For example, if a local business donates $5,000 to be a sponsor of a charity’s annual fundraising dinner, and in return the charity posts the corporate name and logo on a sign that says, “Thank you to our sponsor, Acme Company!” that is a corporate sponsorship, which is nontaxable. However, if the sign says “Acme Company is the best at what they do! Thank you for your support!” then the sponsorship would be taxable.
An arrangement that acknowledges the payor as the exclusive sponsor of an exempt organization’s activity, or the exclusive sponsor representing a particular trade, business, or industry, generally does not, by itself, result in a substantial return benefit. If an organization announces that the event is sponsored exclusively by the payor and does not provide any advertising or other substantial return benefit to the payor, the payor has not received a substantial return benefit.
On the other hand, being the exclusive provider, an arrangement that limits the sale, distribution, availability, or use of competing products, services, or facilities in connection with an exempt organization’s activity, generally results in a substantial return benefit.
For example, if in exchange for a payment, the exempt organization agrees to allow only the payor’s products to be sold in connection with an activity, the payor has received a substantial return benefit.
Nonprofit Advertising and Sponsorship in Practice
Example 1: A symphony orchestra (“the organization”) maintains a website containing pertinent information and its performance schedule. The local music shop makes a payment to the organization to fund a concert series, and the organization posts a list of its sponsors on its website, including the local music shop’s name and internet address. The organization does not promote the local music shop or advertise its merchandise. The local music shop’s internet address appears as a hyperlink from the organization’s website to the local music shop’s website.
This constitutes an acknowledgment of the sponsorship. The entire payment is a qualified sponsorship payment, which is not income from an unrelated trade or business.
Example 2: A local charity organizes a walkathon and fun run at which it serves drinks and other refreshments provided free of charge by a beverage corporation. The beverage corporation also gives the charity prizes to be awarded to winners of the event. The charity recognizes the assistance of the corporation by listing the beverage corporation’s name in promotional fliers, in the newspaper advertising the event, and on participant T-shirts. The charity changes the name of its event to include the name of the beverage corporation. The charity’s activities constitute acknowledgment of the sponsorship.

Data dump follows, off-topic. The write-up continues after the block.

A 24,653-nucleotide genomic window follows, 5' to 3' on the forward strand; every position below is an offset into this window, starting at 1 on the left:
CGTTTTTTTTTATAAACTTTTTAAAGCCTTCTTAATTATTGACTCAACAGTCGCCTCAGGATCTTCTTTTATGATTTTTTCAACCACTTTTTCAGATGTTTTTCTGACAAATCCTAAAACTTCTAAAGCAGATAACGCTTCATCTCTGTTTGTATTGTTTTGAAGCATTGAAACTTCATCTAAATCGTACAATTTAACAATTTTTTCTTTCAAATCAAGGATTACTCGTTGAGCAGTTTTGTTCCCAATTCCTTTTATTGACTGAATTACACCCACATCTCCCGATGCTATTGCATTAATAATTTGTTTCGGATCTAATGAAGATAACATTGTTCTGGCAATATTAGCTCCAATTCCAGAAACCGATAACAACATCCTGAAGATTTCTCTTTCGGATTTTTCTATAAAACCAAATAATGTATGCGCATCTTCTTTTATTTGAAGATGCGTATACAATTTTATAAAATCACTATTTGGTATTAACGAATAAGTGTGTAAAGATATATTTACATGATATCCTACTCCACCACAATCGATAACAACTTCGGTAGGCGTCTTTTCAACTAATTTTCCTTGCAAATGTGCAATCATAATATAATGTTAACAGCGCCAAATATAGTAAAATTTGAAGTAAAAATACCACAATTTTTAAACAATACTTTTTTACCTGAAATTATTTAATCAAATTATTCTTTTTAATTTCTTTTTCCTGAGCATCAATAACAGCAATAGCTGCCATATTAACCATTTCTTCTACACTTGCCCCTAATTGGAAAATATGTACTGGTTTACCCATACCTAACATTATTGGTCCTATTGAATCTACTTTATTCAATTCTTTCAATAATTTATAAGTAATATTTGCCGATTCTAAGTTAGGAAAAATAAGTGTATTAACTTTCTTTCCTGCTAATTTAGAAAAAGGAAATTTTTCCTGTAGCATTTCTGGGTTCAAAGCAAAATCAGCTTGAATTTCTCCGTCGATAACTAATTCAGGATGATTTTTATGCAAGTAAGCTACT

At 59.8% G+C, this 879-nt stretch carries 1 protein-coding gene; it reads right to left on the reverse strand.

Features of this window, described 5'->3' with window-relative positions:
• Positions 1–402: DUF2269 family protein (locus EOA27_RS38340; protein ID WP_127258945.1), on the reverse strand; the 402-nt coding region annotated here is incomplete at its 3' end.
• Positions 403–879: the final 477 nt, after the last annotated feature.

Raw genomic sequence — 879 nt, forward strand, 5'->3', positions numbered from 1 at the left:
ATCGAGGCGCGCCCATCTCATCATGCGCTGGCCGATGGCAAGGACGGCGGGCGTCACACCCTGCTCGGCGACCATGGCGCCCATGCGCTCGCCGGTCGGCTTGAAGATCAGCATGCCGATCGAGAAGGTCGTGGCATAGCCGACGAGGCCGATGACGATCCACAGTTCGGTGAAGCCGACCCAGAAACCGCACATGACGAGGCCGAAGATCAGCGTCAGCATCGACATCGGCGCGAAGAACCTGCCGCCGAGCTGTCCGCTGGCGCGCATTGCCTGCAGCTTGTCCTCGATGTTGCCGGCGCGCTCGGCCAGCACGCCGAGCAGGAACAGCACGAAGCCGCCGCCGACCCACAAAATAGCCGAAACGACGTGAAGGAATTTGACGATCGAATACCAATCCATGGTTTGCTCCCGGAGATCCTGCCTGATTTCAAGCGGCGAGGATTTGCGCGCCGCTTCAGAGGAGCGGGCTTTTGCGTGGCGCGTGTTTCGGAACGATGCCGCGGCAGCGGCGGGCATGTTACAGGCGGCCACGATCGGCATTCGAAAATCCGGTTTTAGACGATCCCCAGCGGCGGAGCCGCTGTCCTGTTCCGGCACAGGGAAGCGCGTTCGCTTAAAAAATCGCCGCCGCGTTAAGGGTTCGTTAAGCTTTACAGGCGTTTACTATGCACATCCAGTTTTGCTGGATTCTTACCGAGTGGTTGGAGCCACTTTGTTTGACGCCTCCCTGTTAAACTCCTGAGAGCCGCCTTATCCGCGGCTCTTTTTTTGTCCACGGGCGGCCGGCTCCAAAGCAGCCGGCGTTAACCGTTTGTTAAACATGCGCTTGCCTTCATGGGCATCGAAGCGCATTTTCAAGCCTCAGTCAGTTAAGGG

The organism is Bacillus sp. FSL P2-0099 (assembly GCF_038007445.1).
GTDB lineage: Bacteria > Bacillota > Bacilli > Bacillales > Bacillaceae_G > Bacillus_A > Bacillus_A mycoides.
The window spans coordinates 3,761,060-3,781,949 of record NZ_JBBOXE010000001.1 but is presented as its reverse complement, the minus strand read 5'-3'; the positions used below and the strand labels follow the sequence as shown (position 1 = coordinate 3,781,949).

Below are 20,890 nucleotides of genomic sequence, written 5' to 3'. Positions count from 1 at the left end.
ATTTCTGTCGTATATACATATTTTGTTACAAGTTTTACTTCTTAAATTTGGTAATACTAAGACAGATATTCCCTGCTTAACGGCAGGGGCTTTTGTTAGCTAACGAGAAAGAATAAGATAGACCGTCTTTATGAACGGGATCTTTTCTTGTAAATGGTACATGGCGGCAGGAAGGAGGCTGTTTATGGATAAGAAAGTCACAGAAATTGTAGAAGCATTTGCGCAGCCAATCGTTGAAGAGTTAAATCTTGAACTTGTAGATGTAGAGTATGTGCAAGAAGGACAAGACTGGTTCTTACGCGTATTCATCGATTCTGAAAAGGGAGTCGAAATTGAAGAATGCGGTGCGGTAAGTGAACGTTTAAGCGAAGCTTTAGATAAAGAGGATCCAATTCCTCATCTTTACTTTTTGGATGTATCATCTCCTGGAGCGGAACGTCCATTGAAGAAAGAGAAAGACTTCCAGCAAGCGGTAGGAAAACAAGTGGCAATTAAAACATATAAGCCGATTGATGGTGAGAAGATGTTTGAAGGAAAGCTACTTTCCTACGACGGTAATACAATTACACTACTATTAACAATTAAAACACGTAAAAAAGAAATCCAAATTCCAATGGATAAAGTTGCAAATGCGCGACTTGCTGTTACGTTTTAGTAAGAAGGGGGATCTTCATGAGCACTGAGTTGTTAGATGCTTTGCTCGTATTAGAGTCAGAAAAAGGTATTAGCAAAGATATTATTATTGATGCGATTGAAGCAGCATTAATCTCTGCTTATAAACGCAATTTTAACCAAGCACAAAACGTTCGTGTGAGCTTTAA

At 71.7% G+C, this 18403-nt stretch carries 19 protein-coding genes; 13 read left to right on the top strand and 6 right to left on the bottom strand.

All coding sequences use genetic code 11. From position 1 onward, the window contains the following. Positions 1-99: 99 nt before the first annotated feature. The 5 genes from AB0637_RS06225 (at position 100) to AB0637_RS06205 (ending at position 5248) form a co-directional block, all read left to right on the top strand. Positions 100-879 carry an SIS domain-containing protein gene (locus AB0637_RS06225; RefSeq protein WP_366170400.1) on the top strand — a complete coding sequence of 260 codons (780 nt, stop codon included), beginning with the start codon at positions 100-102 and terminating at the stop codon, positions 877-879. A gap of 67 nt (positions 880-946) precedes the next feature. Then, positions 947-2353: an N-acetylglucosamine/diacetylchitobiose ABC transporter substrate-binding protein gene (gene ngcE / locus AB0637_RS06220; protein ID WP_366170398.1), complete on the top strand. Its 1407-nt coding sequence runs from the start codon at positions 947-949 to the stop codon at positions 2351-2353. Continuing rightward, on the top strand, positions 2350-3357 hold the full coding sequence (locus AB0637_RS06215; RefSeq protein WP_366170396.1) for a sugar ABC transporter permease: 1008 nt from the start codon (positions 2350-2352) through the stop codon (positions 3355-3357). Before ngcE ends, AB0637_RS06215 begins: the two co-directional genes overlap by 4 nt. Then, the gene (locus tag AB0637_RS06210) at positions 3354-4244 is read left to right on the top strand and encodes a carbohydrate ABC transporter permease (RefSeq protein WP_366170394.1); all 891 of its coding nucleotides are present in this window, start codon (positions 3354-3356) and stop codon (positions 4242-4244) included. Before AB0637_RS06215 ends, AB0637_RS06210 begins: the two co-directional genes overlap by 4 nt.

The drinks, refreshments and prizes provided by the beverage corporation are a qualified sponsorship payment, which is not income from an unrelated trade or business.
Example 3: An art museum organizes an exhibition and receives a large payment from a corporation to help fund the exhibitions. The museum recognized the corporation’s support by using the corporate name and logo in materials publicizing the exhibition. The museum also hosts a dinner for the corporation’s executives. The fair market value of the dinner exceeds two percent of the total payments. The museum’s use of the corporate name and logo in connection with the exhibition constitutes acknowledgment of the sponsorship.
However, because the fair market value of the dinner exceeds two percent of the total payment, the dinner is a substantial return benefit. Only the portion of the payment that exceeds the fair market value of the dinner is a qualified sponsorship payment.
Issues to Look For
It can be complicated to differentiate between a corporate sponsorship and advertising. Nonprofits can have very similar situations that end up with different tax treatment due to the substantial return benefits received.
Nonprofit leaders will want to review sponsorship contracts for any evidence of:
- Substantial return benefit or payments contingent on attendance
- Payment based on acknowledgement
- An exclusive provider arrangement
If an acknowledgement is part of the contract, nonprofits need to be aware that if there is any mention of qualitative or comparative language, pricing, indications of savings or value, or an endorsement of any kind, the sponsorship would trigger unrelated business income tax.
If you have questions about your specific situation, contact Tax Partner Ed Yoder or your tax advisor at PBMares.